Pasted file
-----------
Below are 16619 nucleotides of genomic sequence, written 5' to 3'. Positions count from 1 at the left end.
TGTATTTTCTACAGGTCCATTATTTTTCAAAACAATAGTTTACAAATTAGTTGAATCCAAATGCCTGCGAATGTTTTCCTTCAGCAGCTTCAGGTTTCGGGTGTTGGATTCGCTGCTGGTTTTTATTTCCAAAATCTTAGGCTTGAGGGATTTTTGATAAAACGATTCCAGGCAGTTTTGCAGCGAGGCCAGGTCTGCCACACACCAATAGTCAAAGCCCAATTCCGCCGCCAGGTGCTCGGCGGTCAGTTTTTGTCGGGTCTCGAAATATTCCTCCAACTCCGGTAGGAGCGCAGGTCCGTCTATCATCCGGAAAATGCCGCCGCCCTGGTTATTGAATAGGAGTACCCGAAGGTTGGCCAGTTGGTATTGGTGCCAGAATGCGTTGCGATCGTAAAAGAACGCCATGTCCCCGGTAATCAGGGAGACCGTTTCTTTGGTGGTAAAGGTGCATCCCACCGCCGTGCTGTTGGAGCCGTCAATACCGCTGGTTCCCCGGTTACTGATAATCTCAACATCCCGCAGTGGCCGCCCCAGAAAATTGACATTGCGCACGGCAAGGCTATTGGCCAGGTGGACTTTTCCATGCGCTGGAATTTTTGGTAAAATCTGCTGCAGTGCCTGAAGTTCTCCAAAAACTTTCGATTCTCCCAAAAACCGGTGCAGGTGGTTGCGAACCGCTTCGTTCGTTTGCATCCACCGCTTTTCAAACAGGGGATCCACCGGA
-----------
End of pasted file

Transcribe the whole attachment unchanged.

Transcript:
Below are 16619 nucleotides of genomic sequence, written 5' to 3'. Positions count from 1 at the left end.
TGTATTTTCTACAGGTCCATTATTTTTCAAAACAATAGTTTACAAATTAGTTGAATCCAAATGCCTGCGAATGTTTTCCTTCAGCAGCTTCAGGTTTCGGGTGTTGGATTCGCTGCTGGTTTTTATTTCCAAAATCTTAGGCTTGAGGGATTTTTGATAAAACGATTCCAGGCAGTTTTGCAGCGAGGCCAGGTCTGCCACACACCAATAGTCAAAGCCCAATTCCGCCGCCAGGTGCTCGGCGGTCAGTTTTTGTCGGGTCTCGAAATATTCCTCCAACTCCGGTAGGAGCGCAGGTCCGTCTATCATCCGGAAAATGCCGCCGCCCTGGTTATTGAATAGGAGTACCCGAAGGTTGGCCAGTTGGTATTGGTGCCAGAATGCGTTGCGATCGTAAAAGAACGCCATGTCCCCGGTAATCAGGGAGACCGTTTCTTTGGTGGTAAAGGTGCATCCCACCGCCGTGCTGTTGGAGCCGTCAATACCGCTGGTTCCCCGGTTACTGATAATCTCAACATCCCGCAGTGGCCGCCCCAGAAAATTGACATTGCGCACGGCAAGGCTATTGGCCAGGTGGACTTTTCCATGCGCTGGAATTTTTGGTAAAATCTGCTGCAGTGCCTGAAGTTCTCCAAAAACTTTCGATTCTCCCAAAAACCGGTGCAGGTGGTTGCGAACCGCTTCGTTCGTTTGCATCCACCGCTTTTCAAACAGGGGATCCACCGGA